Did I mention I love open source? My friendly criticism aside, I love that MIUI exists. I may even try it, and I will no doubt like it more than HTC Sense. But it all boils down to the fact that we’re still dealing with a phone, which needs to be stable, easy to update with security patches. And the core experience — phone, browser, contacts, email — needs to be razor sharp. With that in mind, I think it’s a real pity that MIUI isn’t just an Android Market app that replaced my homescreen, lock screen, app drawer and notification bar. After all, that’s not only entirely possible, but it’s likely I’d pay for it. I could say the same for HTC Sense.
Yes, really! Task killers no longer work in Android 2.2, and you don’t need them either. ↑
A while back, we learned from Google’s CEO Eric Schmidt, that the Nexus One was a successful one-shot experiment. Which when translated means: we’re going back to making only software. Now, however, we’re once again hearing rumours of a Nexus Two.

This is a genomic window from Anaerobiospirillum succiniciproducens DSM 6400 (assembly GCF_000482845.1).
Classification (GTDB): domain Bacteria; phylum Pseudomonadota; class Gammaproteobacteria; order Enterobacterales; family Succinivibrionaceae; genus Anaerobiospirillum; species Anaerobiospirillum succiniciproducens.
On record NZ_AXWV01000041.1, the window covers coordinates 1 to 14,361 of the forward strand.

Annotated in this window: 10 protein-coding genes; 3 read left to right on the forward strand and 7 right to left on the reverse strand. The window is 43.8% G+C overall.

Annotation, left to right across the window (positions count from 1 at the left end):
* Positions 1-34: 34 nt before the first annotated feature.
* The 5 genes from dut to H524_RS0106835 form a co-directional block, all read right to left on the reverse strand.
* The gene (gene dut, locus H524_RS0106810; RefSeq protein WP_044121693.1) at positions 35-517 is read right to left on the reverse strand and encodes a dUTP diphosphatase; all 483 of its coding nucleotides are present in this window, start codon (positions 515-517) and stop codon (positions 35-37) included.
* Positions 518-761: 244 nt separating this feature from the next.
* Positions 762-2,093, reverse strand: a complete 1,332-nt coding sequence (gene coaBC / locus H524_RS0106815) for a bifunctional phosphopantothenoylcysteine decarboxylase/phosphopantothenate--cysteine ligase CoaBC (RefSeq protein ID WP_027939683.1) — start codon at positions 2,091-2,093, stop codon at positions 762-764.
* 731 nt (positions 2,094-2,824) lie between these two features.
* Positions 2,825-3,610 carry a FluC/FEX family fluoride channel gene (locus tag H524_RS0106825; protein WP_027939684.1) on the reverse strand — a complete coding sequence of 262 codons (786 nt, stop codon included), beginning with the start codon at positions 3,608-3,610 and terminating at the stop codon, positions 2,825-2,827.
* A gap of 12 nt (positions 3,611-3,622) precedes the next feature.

We’ll probably not get one next month, but I now believe we will get one eventually. For two reasons.
My current homescreen.
The first reason is that, as an OS maker with an increasingly popular offering, slated (get it?) to soon appear on tablets and televisions, Google will occasionally need updated hardware to internally develop and test for. This was the case with the G1, it’s the case with the N1, and it will be the case with the N2. Probably come Android 3.0 this fall.
The second reason is related to so-called Android “skins”. I’m preparing a larger article on Android skins and the scourge they represent, suffice to say, there’s no such thing as “just an Android skin”.